I ask not only behalf of these, but also on behalf of those who will believe in me through their word, that they may all be one. As you, Father, are in me and I am in you, may they also be in us, so that the world may believe that you have sent me. John 17:20-21
This Sunday’s gospel includes part of Jesus’ prayer for his disciples, from the Twelve down to us who believe today. After Jesus washes his disciples’ feet, teaches them servanthood and gives them a new commandment, “to love one another as he has loved them,” Jesus prays for them.
The tender love of the Master for those who believe is displayed in this beautiful prayer from John’s gospel. To cherish Christ’s love is to love one another, to be one.
Christians have not fully realized this One-ness since… well, probably the beginning. Human nature takes over more than it ought. Most Christians, myself included, have often thought everyone had to believe or worship exactly the same way in order to achieve this One-ness for which Jesus prays.
But this One-ness is not about sameness. It is about relationship. It is about love. It is about believing that the power of God’s love is stronger than evil and hatred. It is about forgiveness and striving to see Christ in one another and in our neighbor. Made in God’s image, we were created to love one another as God loves us. We strive for the One-ness, not for our sake, but for the world to know and experience God’s love, too.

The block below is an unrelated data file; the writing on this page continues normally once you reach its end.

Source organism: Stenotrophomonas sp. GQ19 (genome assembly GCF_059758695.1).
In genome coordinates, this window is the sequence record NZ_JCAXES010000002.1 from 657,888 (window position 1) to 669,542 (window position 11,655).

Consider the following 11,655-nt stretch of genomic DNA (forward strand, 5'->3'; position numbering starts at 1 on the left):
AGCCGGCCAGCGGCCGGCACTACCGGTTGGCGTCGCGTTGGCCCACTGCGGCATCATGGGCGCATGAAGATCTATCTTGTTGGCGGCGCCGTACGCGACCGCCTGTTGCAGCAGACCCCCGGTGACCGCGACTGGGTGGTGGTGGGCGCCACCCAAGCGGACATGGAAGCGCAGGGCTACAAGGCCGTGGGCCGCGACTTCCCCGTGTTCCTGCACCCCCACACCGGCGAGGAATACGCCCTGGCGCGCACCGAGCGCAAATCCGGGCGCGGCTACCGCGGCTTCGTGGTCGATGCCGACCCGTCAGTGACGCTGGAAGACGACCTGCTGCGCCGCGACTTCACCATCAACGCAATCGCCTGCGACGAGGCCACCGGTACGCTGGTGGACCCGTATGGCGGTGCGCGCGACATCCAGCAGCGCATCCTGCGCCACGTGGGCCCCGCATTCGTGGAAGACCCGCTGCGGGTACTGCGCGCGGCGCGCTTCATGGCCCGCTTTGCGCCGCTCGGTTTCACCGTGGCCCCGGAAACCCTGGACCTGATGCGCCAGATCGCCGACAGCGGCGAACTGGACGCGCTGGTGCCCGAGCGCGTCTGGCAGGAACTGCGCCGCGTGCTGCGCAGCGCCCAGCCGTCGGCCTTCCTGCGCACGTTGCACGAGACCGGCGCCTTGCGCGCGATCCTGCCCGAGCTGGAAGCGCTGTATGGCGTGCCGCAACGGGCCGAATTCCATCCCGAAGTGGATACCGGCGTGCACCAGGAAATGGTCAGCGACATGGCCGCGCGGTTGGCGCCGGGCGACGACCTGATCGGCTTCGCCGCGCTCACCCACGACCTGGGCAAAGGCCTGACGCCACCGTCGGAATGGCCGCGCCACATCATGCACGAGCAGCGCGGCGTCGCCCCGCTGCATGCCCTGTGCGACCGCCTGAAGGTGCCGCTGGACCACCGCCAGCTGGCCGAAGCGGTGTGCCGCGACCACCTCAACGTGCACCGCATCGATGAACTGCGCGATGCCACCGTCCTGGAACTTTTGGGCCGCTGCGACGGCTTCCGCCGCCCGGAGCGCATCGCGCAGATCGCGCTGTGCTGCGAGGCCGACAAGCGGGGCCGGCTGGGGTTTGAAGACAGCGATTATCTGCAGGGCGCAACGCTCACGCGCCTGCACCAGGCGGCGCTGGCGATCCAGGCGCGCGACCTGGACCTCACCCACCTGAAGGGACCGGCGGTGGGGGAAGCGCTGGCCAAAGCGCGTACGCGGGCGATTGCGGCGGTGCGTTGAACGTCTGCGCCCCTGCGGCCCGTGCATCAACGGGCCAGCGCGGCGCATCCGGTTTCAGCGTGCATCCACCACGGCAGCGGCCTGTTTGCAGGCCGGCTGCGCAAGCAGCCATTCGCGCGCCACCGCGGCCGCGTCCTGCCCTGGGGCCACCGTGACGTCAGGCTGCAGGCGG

This past Sunday, both Risen Lord Lutheran Church (ELCA) and Tapestry Church (Disciples of Christ) congregations voted to approve terms of a creative mortgage that moves us closer to an intentional relationship. It’s a relationship that begins with sharing a building, but that’s not all to come from it. It is a relationship, spoken, not yet fully realized, of possible ministry sharing.
The agreement on paper we see necessary legalese, particularly in the case of “what happens if this doesn’t work?” The life of the document is behind the people of God from two unique and faithful congregations and traditions who are looking to the Holy Spirit to grow a relationship so as to deepen our similar missions to share God’s love, for the sake of the world.
What if this friendship between a Lutheran and a Disciples of Christ congregation is not just answer to our prayers, but even more so, an answer to Christ’s?